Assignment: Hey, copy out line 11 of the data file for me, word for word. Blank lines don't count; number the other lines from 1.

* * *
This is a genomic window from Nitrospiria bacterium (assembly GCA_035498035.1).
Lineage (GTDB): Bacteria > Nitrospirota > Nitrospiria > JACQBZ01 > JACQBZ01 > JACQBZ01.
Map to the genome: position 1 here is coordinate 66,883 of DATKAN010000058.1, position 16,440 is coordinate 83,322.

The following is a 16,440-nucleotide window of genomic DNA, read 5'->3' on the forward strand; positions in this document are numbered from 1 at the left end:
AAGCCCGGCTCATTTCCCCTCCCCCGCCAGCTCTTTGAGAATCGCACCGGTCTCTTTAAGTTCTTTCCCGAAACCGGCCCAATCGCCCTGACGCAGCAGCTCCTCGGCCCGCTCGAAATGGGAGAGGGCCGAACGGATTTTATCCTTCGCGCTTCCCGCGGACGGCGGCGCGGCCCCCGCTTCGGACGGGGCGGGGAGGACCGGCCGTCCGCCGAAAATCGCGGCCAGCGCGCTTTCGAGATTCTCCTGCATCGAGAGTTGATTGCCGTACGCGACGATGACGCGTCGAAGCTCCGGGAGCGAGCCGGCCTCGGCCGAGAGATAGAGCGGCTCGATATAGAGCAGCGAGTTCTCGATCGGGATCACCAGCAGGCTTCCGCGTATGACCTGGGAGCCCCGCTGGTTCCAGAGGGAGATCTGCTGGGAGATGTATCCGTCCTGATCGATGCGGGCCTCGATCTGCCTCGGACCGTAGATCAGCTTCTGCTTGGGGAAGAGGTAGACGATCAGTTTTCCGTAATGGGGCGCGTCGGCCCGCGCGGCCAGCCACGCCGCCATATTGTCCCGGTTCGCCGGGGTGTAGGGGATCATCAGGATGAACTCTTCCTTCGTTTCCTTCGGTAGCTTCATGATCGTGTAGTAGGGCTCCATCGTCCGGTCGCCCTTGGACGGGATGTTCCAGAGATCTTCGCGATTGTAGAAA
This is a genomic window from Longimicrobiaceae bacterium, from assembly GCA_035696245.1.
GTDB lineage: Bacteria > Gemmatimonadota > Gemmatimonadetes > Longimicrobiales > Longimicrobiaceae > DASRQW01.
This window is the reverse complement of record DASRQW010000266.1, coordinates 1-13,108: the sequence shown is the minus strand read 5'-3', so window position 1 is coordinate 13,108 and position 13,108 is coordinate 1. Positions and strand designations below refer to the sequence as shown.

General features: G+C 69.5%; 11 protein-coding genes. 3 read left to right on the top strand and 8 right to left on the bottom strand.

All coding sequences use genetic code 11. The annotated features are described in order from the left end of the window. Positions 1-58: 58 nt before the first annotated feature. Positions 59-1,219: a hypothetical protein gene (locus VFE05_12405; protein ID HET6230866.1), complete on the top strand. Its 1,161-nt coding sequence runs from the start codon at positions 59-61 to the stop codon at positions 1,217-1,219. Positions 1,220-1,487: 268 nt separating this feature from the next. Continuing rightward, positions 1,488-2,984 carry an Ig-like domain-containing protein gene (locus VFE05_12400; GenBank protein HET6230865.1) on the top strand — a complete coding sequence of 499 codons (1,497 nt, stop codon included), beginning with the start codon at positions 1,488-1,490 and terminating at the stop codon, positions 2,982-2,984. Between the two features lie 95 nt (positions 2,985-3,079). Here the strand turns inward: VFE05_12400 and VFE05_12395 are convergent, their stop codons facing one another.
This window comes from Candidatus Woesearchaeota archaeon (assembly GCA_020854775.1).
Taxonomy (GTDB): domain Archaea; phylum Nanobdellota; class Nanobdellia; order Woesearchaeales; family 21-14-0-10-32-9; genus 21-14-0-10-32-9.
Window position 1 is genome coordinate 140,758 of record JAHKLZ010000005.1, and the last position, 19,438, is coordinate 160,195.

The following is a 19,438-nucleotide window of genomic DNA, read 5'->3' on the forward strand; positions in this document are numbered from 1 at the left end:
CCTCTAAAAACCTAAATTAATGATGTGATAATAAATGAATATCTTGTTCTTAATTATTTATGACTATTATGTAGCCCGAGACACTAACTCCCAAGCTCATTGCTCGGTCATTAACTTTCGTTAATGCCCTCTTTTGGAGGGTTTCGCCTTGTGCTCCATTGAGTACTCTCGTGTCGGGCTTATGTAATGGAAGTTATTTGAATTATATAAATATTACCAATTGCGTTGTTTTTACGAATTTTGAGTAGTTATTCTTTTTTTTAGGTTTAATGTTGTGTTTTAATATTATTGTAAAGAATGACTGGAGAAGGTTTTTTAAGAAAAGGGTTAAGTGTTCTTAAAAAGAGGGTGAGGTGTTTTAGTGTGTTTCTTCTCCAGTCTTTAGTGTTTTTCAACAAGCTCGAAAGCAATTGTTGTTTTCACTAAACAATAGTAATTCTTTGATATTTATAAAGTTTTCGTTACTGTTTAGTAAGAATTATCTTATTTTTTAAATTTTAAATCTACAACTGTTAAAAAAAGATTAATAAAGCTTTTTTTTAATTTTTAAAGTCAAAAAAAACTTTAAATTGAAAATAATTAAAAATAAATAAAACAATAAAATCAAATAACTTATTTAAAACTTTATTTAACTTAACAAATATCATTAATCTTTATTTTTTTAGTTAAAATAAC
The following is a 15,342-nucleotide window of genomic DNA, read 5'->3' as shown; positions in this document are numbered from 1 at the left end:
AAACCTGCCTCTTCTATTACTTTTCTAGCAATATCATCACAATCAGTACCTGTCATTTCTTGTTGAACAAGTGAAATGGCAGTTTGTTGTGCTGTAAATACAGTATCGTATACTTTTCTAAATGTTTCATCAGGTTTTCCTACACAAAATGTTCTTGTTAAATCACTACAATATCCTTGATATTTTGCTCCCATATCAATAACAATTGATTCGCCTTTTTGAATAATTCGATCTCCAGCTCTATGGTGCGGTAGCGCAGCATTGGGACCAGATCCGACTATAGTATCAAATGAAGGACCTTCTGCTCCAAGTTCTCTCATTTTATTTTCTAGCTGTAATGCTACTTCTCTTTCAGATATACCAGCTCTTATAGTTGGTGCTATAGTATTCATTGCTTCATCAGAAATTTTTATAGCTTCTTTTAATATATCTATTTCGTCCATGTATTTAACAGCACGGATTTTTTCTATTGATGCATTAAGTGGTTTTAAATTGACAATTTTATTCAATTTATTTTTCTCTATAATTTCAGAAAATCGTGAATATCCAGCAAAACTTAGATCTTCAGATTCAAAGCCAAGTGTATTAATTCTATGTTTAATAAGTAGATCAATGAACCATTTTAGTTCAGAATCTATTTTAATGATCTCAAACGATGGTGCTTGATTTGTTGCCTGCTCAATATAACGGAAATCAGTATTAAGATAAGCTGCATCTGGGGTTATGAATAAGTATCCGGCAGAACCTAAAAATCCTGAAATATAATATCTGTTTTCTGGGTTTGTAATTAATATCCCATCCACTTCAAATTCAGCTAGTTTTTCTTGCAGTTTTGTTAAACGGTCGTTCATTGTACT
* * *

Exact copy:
This window comes from Candidatus Woesearchaeota archaeon (assembly GCA_020854775.1).